“19th Sunday in the Ordinary Time” by Fr. Greg Redoblado, OFM

We are to come to the Eucharistic table because we need the strength and energy to continue with our mission. Hence, the Eucharist is to be understood again in the spirit of our missionary task.

The readings this Sunday continue our reflection on the meaning of the Eucharist in our lives. For the last two Sundays, we have been discussing the Eucharist. Last Sunday, we reflected that the Eucharist reminds us of our responsibility. Like the poor little boy
in the gospel of the multiplication of bread and fish, we are to share our bread and fish to those who do not have bread on their table. There is no real Eucharist therefore if we fail to show our love and concem for the needy. It is a Christian responsibility to care for those who are in need among us.

Last Sunday, we were also reminded that while we need physical and material nourishment for our body, we are to hunger for the food that brings us real meaning in life. We are not to search only for perishable food but to long for the bread that leads to eternal life, Jesus himself. In this case, the Eucharist becomes a sacrament of God’s reign of eternal love and peace that should also be manifested in our life. It means that when we receive Christ in Holy Communion, according to the letter to the Ephesians last Sunday, we are to put away the old self and put on the new one. When we receive Communion, we put on Christ in our lives so that it is no longer we that live but Christ that lives in us.

In our readings today, we advance our reflection on the Eucharist. In the first reading, we hear the story of Elijah, who was running away in fear of his life from the clutches of queen Jezebel. He just defeated the prophets of Baal in a contest and also brought these prophets to their death. This angered Jezebel, who became resolute to revenge the death of these prophets and to capture and kill Elijah. Elijah, on his part, ran away in fear and desperation. He wanted to give up already by just sleeping and not eating. It was better for him to resign and just die. But the Lord sent an angel twice to wake him up and feed him. He was told he needed food to continue and so be able to reach his destination for his task was not over yet. I believe that the reading today gives us another beautiful dimension of the Eucharist. We are to come to the Eucharistic table because we need the strength and energy to continue with our mission. Hence, the Eucharist is to be understood again in the spirit of our missionary task. We are to eat in order to do our mission. There is a tendency in us Christians to be passive receivers of the Eucharist and not to feel obliged to do what God wants us to accomplish. At the end of the mass, the priest says after communion and blessing, “Go forth, the mass is ended.” Yes, it says go forth to continue our mission after being nourished with the Eucharist. Go forth and care, go forth and help, go forth and let the people feel the love and nourishment that comes from God.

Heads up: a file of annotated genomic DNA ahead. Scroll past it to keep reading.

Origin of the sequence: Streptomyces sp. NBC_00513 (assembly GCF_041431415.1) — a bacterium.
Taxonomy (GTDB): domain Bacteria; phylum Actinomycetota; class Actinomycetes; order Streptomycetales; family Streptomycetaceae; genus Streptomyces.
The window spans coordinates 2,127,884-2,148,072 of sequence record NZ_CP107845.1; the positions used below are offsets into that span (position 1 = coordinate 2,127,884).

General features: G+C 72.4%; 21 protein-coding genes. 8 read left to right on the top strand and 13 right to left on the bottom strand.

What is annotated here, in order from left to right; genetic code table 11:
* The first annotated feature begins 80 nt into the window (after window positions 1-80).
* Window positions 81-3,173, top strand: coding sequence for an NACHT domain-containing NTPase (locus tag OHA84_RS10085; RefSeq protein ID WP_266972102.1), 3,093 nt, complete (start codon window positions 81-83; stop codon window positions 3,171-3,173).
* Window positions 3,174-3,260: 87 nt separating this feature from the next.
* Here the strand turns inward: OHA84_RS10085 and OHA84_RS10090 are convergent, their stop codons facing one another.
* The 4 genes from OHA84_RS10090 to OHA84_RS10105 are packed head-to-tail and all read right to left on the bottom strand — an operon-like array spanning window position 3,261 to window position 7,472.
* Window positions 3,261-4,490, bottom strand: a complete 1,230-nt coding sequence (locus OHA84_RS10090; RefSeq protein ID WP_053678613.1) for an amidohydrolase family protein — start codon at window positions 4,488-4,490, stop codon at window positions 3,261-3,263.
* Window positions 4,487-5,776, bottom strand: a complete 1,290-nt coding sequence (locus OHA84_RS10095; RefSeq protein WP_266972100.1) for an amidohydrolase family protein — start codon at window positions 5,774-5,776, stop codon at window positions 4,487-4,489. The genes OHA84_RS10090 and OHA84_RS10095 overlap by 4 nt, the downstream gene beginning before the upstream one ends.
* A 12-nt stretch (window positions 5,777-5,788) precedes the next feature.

With the recent heavy rains and flood that affected our people especially here in Luzon and Metro Manila, we are called to go forth and live our Eucharistic life of extending our hands to those who are in need. I was touched by the initiative of many people to save lives. In a very special way, we thank the youth of this parish and many of those who volunteered to respond to the needs of our people. I remember on the very first night of the flooding, 7th of August, Fr. Joel and some youth of our parish already went to distribute goods to the affected areas in Frisco, Quezon City, where more than 600 hundred families were evacuated to the Parish Center of San Pedro Bautista Parish. The following day, more donations poured in and more youth came to help in packing the goods. They then made two more deployments and distribution of the goods to the victims. This is, I believe, the meaning of the Eucharist. It is not only coming to communion but it is going forth to be in communion with all, especially with those who are suffering and distressed. God has nourished us with plenty of material and physical resources, let us be filled also with this bread from heaven, the one that moves us to break our bread of abundant blessings for the life of the world. Amen

as published on August 12, 2012, Parish Bulletin
About Fr. Greg and a few of his Reflections

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